Thread Subject: Repost of Jim's Straw Man Proposal
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From: Debbie Cook
Date: Tue, Dec 05 2006 2:20 PM
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For our discussion on the call:
1. appliance-type ICT, like calculators
2. peripherals like printers that don't typically have their own user
3. public transaction terminals where the content or transaction is not
sensitive, such as a specially-configured PC used for access to a library's
4. public transaction terminals where the content or transaction is
sensitive, such as voting machine
Am I missing any product sub-categories here?
Let me propose a straw man.
For #1, grant an exception because suitable alternative appliances are
available. That is, don't require an agency to purchase only talking
calculators because it's burdensome and because talking calculators are
For #2, require that all functions be able to be performed from a
workstation (a particular user's workstation or one connected to the
peripheral). This means that my screen-reader-equipped computer can operate
the printer/copier remotely, because all functions (including status readout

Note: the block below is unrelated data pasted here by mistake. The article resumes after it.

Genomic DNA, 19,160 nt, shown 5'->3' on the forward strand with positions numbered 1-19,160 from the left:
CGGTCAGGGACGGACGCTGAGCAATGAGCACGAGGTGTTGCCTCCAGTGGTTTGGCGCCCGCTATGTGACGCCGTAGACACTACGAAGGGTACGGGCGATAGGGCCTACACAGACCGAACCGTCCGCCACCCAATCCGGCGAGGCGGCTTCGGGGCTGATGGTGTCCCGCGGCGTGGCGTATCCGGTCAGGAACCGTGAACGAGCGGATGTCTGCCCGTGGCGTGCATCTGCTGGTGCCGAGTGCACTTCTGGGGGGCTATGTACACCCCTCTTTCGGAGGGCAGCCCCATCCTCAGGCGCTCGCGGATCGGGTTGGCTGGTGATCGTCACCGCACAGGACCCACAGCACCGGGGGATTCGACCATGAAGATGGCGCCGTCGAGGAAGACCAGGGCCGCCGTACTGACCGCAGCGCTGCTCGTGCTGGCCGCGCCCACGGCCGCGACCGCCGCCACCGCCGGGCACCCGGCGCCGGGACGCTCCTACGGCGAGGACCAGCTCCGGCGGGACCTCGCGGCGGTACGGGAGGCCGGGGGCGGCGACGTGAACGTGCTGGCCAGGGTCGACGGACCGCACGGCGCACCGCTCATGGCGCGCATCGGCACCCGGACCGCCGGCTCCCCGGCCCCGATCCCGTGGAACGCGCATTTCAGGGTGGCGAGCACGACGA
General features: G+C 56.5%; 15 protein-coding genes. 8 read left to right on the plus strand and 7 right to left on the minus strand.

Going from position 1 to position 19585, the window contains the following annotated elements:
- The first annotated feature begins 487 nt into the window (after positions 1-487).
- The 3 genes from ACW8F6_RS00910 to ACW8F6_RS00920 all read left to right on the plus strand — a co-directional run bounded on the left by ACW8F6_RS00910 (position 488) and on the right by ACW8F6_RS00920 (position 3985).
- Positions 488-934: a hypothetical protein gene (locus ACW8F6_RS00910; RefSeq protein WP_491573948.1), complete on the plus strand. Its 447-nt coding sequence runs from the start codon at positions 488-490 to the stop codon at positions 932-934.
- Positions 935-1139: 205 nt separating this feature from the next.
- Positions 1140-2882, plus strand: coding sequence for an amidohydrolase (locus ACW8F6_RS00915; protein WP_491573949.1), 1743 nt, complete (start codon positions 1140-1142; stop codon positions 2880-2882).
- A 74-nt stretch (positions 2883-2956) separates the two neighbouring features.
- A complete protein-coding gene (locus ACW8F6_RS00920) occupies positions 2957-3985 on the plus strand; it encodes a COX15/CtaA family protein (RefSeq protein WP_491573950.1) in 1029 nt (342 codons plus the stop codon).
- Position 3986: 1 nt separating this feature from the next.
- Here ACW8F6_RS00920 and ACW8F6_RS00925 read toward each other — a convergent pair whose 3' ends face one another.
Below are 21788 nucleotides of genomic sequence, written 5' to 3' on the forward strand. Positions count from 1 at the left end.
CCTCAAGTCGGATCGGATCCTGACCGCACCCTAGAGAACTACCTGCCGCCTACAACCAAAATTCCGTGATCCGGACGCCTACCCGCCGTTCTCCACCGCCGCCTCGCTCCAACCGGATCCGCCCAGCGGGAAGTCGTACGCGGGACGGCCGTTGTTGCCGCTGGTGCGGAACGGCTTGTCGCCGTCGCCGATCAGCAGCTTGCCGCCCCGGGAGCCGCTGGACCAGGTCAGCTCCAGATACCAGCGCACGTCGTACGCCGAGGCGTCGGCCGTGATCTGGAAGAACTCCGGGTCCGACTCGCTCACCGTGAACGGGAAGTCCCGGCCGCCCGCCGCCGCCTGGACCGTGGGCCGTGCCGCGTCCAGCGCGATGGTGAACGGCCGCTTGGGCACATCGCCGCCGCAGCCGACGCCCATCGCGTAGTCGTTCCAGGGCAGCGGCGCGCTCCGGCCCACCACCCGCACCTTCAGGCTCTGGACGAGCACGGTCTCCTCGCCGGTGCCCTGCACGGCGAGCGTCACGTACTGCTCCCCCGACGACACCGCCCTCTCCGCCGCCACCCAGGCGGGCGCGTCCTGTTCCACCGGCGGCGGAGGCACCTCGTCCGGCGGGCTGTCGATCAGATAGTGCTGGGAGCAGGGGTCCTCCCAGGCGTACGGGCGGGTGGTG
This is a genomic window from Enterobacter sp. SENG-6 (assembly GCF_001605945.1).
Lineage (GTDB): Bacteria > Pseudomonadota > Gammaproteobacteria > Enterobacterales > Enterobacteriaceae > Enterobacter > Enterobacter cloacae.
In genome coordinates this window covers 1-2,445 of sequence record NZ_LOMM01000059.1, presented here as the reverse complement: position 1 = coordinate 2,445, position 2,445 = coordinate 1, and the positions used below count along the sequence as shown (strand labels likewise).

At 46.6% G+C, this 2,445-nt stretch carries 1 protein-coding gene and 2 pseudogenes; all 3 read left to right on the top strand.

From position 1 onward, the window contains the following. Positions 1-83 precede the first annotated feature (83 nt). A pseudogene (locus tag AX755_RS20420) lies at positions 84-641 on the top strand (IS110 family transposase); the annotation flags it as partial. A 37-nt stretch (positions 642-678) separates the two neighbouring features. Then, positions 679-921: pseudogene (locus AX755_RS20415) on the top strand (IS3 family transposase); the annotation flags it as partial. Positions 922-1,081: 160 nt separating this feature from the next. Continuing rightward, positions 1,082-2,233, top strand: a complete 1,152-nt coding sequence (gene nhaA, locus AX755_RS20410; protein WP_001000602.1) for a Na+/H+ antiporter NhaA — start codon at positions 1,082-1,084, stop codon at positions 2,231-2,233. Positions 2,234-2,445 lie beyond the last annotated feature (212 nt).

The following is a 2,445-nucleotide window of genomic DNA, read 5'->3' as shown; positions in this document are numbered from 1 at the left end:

like empty paper trays) are exposed. This would be a significant step
forward, and appears to be fully feasible.
For #3, require the terminal to (a) support all accessibility features
native to the operating system the terminal uses and (b) provide either
permanently installed assistive technology functionality, or the use of a
temporary installation of assistive technology. This means in (a) that the
terminal basically running an operating system must permit users to access
the OS features. In (b) it means the device must have been configured with
AT (e.g. built-in screen reader) or permit temporary AT (e.g. screen reader
on a flash drive, NCITS V2 network download of an alternate interface, EZ
For #4, to what extent can we use the voting machine standards the way we're
using WCAG and ISO for web and software? A lot of work has gone into them,
and if certain sections can be adopted or adapted, why not do so?
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